We surprised Tata with two new badminton racquets yesterday.
She loved the ones we had, but we lost the birdie. She went and collected her own birdie from somewhere, but then our cheaply-purchased racquets broke.
We bought the new ones and presented them to her smiling face. She really loves to play badminton, even with her three-year-old nephew hanging on her leg.
We then watched a few games, played some cards with the younger girls, and said hellos all around. And then we finally sat down to a late, slightly-cooled dinner for a few minutes before little Mango Oo & his dad came over with a fever, Mu Sa Na had a nose bleed, and about six other kids needed bandaids to cover up their oozing school sores.
And then we finished dinner and shared funny stories about the crazy kids screaming behind us.
We ended with a question, one we ask fairly often: how did we get here?
Stephen has been having dreams about the community about once a week. We know all the little voices outside our door, and when they peek their little eyes through the screen I can tell who it is. The little boys that were all babies when we arrived grew into little toddlers that tell on each other and make us laugh each and every day.
When I think back to when we moved in, I don’t actually remember the community around the house. I just remember wanting so badly to make the right decision about where to live and praying for wisdom constantly.
Then I remember the early days of playing together and bringing a football out into the streets. I remember the day some hid behind our house when the police came.
It was somewhere around there that we decided we had an opportunity in our neighborhood, but we had no idea what that meant or what to do next.
And, really, there was no time in the past two years that we knew what the next step should be. We made attempts: the garden, Christmas gifts, a Christmas dinner, hospital visits, gifts for the newly delivered babies. But we never had a plan, per se, of how to best get to know the community. We simply took opportunities as they arose.
And even in our grandiose plan of loving them, we never would have guessed it would look like this.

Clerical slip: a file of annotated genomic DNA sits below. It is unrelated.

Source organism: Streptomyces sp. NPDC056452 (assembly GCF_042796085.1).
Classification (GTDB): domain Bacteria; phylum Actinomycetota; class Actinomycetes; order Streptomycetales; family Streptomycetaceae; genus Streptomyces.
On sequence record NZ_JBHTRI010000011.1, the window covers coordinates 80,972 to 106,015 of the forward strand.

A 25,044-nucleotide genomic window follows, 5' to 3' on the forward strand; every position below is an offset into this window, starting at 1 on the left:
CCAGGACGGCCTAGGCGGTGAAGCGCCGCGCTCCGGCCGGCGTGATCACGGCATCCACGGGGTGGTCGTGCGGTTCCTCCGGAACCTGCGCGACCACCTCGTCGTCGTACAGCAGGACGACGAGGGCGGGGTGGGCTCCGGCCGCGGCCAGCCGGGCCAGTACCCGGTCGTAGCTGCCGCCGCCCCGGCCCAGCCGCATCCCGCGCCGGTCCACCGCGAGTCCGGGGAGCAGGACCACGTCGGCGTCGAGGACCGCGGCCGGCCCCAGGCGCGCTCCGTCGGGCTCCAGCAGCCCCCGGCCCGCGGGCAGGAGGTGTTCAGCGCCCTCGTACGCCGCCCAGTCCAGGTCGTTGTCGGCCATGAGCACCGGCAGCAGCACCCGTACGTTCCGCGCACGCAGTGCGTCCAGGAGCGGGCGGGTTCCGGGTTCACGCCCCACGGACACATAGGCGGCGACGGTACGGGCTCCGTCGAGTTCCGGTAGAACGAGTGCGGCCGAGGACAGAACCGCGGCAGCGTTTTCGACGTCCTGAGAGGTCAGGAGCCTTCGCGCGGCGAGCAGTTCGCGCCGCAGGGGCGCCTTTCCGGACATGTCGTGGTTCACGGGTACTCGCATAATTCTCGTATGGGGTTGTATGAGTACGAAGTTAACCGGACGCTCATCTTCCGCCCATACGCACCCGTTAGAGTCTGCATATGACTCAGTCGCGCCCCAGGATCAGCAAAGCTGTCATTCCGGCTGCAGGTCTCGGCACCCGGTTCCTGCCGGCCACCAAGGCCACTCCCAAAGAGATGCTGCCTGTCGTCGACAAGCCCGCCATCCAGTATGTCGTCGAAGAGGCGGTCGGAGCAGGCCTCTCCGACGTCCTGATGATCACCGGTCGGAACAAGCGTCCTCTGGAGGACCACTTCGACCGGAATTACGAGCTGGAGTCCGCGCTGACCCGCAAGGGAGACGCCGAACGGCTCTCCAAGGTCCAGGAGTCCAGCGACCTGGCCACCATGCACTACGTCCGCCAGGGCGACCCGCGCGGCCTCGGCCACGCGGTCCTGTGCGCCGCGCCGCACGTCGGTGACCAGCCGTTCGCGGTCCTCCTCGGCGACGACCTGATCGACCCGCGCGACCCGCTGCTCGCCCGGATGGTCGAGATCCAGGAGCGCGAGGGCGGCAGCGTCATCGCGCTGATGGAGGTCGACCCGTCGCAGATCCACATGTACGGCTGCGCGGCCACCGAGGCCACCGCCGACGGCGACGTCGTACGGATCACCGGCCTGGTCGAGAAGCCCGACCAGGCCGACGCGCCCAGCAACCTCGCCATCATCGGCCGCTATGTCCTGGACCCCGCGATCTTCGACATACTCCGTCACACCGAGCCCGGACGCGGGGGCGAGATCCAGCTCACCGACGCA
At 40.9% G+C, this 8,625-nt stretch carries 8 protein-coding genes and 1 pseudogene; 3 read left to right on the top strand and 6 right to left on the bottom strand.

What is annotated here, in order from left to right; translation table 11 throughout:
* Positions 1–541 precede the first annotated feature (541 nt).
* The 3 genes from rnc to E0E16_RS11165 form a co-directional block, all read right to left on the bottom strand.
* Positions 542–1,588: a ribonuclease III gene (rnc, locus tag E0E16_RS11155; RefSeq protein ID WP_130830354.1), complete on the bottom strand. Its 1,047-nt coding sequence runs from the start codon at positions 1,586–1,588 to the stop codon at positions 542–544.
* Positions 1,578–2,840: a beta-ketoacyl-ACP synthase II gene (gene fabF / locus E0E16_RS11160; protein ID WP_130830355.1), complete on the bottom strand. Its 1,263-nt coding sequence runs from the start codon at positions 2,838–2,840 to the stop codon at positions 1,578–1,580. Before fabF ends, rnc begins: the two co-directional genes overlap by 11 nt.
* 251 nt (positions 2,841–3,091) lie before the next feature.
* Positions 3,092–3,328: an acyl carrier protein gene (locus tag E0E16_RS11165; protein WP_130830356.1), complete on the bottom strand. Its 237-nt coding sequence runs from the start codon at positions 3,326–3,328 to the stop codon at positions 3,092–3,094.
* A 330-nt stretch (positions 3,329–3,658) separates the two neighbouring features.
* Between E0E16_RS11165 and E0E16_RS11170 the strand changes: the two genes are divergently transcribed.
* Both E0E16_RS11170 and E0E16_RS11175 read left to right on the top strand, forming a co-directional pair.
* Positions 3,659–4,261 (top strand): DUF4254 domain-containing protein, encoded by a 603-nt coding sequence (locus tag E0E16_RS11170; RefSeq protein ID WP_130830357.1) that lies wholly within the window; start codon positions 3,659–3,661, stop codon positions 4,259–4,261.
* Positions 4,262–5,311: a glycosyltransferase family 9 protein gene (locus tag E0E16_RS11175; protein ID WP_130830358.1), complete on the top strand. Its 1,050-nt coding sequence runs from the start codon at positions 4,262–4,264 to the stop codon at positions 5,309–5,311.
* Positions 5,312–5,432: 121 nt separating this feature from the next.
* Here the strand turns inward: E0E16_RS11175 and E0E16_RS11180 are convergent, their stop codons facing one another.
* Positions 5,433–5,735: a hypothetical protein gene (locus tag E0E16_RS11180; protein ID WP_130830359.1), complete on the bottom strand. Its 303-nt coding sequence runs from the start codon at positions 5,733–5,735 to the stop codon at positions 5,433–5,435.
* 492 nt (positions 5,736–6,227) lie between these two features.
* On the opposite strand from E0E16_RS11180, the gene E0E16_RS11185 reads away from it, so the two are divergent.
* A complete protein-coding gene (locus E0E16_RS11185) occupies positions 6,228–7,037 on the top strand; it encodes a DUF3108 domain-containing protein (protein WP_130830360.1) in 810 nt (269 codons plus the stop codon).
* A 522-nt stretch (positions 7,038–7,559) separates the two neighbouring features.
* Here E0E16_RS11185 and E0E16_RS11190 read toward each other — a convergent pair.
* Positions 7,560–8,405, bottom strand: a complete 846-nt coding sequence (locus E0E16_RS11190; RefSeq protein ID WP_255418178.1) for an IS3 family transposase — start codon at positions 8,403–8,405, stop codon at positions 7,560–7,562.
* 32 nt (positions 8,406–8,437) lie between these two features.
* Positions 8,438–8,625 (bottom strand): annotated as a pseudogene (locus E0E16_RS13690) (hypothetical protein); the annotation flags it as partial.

I never would have guessed that I would value their way of life and their culture in the way I do. I never would have guessed that I would try to emulate them.
I never would have guessed that I would love them this deeply, or pray for them this naturally and sincerely. I never thought I would be in America aching for them the way I did.
I never thought I’d fear the fact that I likely won’t be able to keep in touch with all of them, as I struggle to remember that this is a time–just a moment in time where I can love them while they are in front of me. And someday, perhaps soon, they will be scattered around Burma and Thailand. And we will be scattered elsewhere as well.
And though Stephen doesn’t write on this blog much, I’ll say that I never thought it would look this way for him, either. I never thought I’d overhear ten children shouting at him with popularity, and see him laughing as he swings them around, holds them, and shows them true, healthy, pure love. I never thought I’d see his heart break for them the way they do.
We talked about Proverbs 16:9 promising that we plan our way, but the Lord determines our steps. I guess I planned to serve and help the community, but now we see them as dear, true friends. I didn’t plan to love them in this way, and hurt for them to this extent.
And ultimately, I suppose I never thought they would teach me so much about the love of Christ. I wouldn’t trade our experiences with this community for anything, even if they leave tomorrow and my heart breaks. They have genuinely taught me more Scripture, more faith, more hope, more joy, and more love than any number of books or sermons or pastors. They have put faces on truth in an extraordinary way.